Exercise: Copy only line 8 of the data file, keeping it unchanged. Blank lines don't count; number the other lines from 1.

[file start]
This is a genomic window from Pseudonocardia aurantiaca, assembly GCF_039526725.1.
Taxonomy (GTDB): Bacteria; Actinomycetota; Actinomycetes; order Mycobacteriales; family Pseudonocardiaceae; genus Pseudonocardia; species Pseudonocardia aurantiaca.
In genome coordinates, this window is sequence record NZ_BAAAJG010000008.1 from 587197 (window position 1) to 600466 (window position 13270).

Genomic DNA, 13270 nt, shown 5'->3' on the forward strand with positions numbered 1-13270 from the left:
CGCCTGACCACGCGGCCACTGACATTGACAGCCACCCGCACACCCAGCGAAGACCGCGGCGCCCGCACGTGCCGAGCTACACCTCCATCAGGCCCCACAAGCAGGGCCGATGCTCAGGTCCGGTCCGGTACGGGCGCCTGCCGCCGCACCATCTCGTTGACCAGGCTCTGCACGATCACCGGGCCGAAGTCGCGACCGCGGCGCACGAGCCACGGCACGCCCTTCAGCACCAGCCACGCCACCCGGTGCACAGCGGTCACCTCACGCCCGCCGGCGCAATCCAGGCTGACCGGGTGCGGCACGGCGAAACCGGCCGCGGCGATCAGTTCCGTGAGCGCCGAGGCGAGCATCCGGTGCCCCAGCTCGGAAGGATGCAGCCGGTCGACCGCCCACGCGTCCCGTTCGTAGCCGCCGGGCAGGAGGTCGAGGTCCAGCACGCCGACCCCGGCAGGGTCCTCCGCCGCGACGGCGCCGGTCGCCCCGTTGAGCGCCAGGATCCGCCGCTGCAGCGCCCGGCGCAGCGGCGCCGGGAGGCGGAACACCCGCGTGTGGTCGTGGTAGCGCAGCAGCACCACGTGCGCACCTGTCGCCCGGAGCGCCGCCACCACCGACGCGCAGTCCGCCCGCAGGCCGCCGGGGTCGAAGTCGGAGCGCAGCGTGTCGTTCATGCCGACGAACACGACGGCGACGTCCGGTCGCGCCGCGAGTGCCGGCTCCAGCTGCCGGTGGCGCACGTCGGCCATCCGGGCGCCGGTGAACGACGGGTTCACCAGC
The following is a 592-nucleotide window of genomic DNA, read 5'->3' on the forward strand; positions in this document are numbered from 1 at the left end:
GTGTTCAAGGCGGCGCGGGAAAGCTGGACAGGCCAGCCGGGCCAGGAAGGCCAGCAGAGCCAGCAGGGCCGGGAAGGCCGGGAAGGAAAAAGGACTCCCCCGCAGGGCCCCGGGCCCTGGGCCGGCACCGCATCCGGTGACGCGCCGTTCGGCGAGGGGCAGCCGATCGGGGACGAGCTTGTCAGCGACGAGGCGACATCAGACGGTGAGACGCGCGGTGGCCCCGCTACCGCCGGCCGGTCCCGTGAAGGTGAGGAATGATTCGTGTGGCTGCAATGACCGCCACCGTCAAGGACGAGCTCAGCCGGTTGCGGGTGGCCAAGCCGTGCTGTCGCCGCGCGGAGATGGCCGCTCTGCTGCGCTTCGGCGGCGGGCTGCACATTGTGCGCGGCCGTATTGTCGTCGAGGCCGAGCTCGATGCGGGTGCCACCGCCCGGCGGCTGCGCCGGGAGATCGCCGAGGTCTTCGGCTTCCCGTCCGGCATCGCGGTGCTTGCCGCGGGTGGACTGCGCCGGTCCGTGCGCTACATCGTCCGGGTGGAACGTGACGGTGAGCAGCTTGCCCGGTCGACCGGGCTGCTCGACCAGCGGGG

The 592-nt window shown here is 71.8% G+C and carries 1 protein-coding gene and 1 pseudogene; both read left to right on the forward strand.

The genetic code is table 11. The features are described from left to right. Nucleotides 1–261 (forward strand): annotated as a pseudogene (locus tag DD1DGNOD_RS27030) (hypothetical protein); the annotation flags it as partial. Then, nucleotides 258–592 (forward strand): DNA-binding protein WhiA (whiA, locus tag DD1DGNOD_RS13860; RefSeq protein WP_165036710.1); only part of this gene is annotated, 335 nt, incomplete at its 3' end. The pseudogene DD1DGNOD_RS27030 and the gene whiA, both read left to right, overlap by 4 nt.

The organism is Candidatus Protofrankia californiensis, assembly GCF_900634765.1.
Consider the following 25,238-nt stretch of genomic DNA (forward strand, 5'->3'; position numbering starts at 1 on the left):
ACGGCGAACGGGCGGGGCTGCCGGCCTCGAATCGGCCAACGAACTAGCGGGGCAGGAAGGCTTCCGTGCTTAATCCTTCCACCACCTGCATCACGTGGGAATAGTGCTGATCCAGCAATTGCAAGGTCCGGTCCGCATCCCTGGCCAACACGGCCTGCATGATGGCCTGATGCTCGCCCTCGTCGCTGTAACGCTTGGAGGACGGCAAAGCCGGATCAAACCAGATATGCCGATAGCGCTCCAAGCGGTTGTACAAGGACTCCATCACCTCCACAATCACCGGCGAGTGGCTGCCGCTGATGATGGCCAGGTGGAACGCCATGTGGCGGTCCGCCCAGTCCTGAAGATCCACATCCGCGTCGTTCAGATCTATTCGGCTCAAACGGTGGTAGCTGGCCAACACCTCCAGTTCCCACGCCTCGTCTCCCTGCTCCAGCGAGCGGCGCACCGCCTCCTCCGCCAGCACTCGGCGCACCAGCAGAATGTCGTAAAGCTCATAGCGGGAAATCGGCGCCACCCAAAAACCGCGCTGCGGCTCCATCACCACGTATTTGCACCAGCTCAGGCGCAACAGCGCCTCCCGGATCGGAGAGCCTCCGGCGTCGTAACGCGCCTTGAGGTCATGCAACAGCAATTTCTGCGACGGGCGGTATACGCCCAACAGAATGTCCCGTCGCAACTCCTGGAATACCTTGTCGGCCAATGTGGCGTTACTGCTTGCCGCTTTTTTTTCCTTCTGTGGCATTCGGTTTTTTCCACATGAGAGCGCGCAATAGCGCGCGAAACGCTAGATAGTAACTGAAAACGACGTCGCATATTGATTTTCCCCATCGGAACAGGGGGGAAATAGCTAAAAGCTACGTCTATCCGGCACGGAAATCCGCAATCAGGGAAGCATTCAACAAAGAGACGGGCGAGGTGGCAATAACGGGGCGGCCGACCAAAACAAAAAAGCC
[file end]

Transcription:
The 592-nt window shown here is 71.8% G+C and carries 1 protein-coding gene and 1 pseudogene; both read left to right on the forward strand.